Bottlenecks and Best BuysCapacityPlus’s Bottlenecks and Best Buys Approach is designed to help educational institutions identify obstacles to increasing the production of competent and qualified health workers that can be overcome through limited yet strategic investments. This guide identifies the stakeholders who should be involved, the steps in conducting a bottlenecks assessment, and a method for using the results to identify and build consensus on the most effective and affordable actions (best buys) for overcoming bottlenecks. It also provides tools and examples for strategic steps in the approach, such as engaging stakeholders, conducting a situation analysis, defining the school’s scale-up goal, leading group interviews, analyzing the results, and presenting the final bottlenecks and best buys report to external stakeholders and potential investors. Access the guide and annexes, along with related resources.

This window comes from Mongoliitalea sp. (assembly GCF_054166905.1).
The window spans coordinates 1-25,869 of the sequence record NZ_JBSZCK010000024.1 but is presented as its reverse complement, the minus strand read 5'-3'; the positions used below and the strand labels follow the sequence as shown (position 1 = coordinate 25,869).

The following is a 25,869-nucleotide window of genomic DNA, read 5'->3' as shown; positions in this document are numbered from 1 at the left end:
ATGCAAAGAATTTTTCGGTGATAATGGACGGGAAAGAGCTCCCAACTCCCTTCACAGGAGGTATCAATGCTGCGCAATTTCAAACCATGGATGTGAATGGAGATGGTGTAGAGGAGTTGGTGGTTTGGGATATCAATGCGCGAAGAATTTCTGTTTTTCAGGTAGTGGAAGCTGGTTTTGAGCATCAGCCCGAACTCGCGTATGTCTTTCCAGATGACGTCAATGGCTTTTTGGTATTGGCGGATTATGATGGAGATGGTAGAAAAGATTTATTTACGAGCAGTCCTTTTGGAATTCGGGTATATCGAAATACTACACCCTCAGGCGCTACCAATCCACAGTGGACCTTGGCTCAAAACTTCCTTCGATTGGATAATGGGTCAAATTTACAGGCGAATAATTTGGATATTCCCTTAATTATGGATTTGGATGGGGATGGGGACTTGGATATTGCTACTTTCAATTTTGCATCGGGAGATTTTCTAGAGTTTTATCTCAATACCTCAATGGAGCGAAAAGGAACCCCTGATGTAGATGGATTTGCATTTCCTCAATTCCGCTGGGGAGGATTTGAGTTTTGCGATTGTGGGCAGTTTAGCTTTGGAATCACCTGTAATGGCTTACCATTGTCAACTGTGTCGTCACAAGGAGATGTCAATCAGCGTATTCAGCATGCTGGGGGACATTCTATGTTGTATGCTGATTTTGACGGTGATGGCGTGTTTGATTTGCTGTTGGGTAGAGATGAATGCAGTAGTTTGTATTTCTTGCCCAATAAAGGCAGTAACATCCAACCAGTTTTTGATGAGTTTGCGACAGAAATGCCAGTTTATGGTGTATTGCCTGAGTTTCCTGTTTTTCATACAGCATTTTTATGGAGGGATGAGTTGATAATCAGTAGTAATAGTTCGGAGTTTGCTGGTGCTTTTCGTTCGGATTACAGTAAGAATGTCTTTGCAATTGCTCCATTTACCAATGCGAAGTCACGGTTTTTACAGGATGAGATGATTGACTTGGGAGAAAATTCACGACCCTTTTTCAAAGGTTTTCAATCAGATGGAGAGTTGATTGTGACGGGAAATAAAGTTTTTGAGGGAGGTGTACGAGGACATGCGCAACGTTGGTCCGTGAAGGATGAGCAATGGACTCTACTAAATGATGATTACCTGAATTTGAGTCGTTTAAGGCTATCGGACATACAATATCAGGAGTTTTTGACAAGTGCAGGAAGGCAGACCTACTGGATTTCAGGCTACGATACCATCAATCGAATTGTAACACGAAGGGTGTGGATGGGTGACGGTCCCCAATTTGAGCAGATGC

Building the “Educational Home”: Staying Connected to Alumni with MEPI Graduate Tracking in Tanzania

This case study is part of the interactive ePlatform for the World Health Organization’s guidelines on transforming and scaling up health professionals’ education and training. CapacityPlus is collaborating with the Medical Education Partnership Initiative (MEPI) Coordinating Center, MEPI Physician Tracking Technical Working Group, and MEPI-supported medical schools in 11 African countries to develop resources and good practices for graduate tracking and to foster exchange through a regional graduate tracking network. The MEPI Connect graduate tracking software is helping African medical schools to remain connected with their graduates. Tracking allows institutions to assess the effectiveness of strategies to retain graduates at posts in underserved areas.

Developing a Human Resources for Health (HRH) Effort Index to Measure Country-Level Status in HRH

Human resources for health (HRH) are an essential component of health systems and crucial to increased accessibility and quality of services. However, there is a scarcity of HRH indicators and the few that exist are often unreliable, inconsistently related to outcomes, or do not inform on the multidimensional nature of the area. Based on HRH and performance-based frameworks, CapacityPlus and a technical advisory group developed the HRH Effort Index to measure inputs and outputs in HRH. Presented at the Prince Mahidol Award Conference in Bangkok (January 26–31, 2015), this poster highlights preliminary results from testing the HRH Effort Index in Kenya and Nigeria.